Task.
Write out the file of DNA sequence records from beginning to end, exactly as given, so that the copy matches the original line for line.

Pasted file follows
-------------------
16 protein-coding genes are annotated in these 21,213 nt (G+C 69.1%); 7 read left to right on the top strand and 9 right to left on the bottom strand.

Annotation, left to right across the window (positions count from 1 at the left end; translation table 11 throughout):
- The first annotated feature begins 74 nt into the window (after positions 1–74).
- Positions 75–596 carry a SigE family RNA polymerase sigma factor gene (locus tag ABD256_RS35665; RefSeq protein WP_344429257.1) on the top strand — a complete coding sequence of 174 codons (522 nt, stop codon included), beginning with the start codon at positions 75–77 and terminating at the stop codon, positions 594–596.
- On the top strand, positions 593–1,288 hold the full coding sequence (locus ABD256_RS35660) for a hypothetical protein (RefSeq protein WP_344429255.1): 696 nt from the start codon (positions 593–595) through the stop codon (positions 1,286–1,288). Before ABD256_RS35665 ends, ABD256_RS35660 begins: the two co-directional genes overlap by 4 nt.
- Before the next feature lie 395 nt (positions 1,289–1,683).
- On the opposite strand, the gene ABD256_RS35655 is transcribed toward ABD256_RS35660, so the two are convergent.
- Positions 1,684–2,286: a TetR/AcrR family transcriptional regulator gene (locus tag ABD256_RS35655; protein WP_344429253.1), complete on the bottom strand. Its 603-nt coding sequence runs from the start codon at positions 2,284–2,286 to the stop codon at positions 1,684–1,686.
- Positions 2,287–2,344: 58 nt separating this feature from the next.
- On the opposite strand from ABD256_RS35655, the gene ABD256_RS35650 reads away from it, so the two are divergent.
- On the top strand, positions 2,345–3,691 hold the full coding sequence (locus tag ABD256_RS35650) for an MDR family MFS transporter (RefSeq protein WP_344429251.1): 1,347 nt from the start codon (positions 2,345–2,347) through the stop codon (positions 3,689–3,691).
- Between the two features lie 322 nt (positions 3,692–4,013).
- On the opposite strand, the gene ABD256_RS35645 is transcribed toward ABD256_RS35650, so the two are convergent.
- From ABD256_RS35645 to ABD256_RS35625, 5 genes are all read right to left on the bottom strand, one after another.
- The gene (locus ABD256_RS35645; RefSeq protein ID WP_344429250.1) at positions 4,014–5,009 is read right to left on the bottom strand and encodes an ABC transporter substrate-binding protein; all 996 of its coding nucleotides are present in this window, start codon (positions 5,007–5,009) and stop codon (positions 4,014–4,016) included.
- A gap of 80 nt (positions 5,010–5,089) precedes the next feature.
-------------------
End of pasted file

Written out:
16 protein-coding genes are annotated in these 21,213 nt (G+C 69.1%); 7 read left to right on the top strand and 9 right to left on the bottom strand.

Annotation, left to right across the window (positions count from 1 at the left end; translation table 11 throughout):
- The first annotated feature begins 74 nt into the window (after positions 1–74).
- Positions 75–596 carry a SigE family RNA polymerase sigma factor gene (locus tag ABD256_RS35665; RefSeq protein WP_344429257.1) on the top strand — a complete coding sequence of 174 codons (522 nt, stop codon included), beginning with the start codon at positions 75–77 and terminating at the stop codon, positions 594–596.
- On the top strand, positions 593–1,288 hold the full coding sequence (locus ABD256_RS35660) for a hypothetical protein (RefSeq protein WP_344429255.1): 696 nt from the start codon (positions 593–595) through the stop codon (positions 1,286–1,288). Before ABD256_RS35665 ends, ABD256_RS35660 begins: the two co-directional genes overlap by 4 nt.
- Before the next feature lie 395 nt (positions 1,289–1,683).
- On the opposite strand, the gene ABD256_RS35655 is transcribed toward ABD256_RS35660, so the two are convergent.
- Positions 1,684–2,286: a TetR/AcrR family transcriptional regulator gene (locus tag ABD256_RS35655; protein WP_344429253.1), complete on the bottom strand. Its 603-nt coding sequence runs from the start codon at positions 2,284–2,286 to the stop codon at positions 1,684–1,686.
- Positions 2,287–2,344: 58 nt separating this feature from the next.
- On the opposite strand from ABD256_RS35655, the gene ABD256_RS35650 reads away from it, so the two are divergent.
- On the top strand, positions 2,345–3,691 hold the full coding sequence (locus tag ABD256_RS35650) for an MDR family MFS transporter (RefSeq protein WP_344429251.1): 1,347 nt from the start codon (positions 2,345–2,347) through the stop codon (positions 3,689–3,691).
- Between the two features lie 322 nt (positions 3,692–4,013).
- On the opposite strand, the gene ABD256_RS35645 is transcribed toward ABD256_RS35650, so the two are convergent.
- From ABD256_RS35645 to ABD256_RS35625, 5 genes are all read right to left on the bottom strand, one after another.
- The gene (locus ABD256_RS35645; RefSeq protein ID WP_344429250.1) at positions 4,014–5,009 is read right to left on the bottom strand and encodes an ABC transporter substrate-binding protein; all 996 of its coding nucleotides are present in this window, start codon (positions 5,007–5,009) and stop codon (positions 4,014–4,016) included.
- A gap of 80 nt (positions 5,010–5,089) precedes the next feature.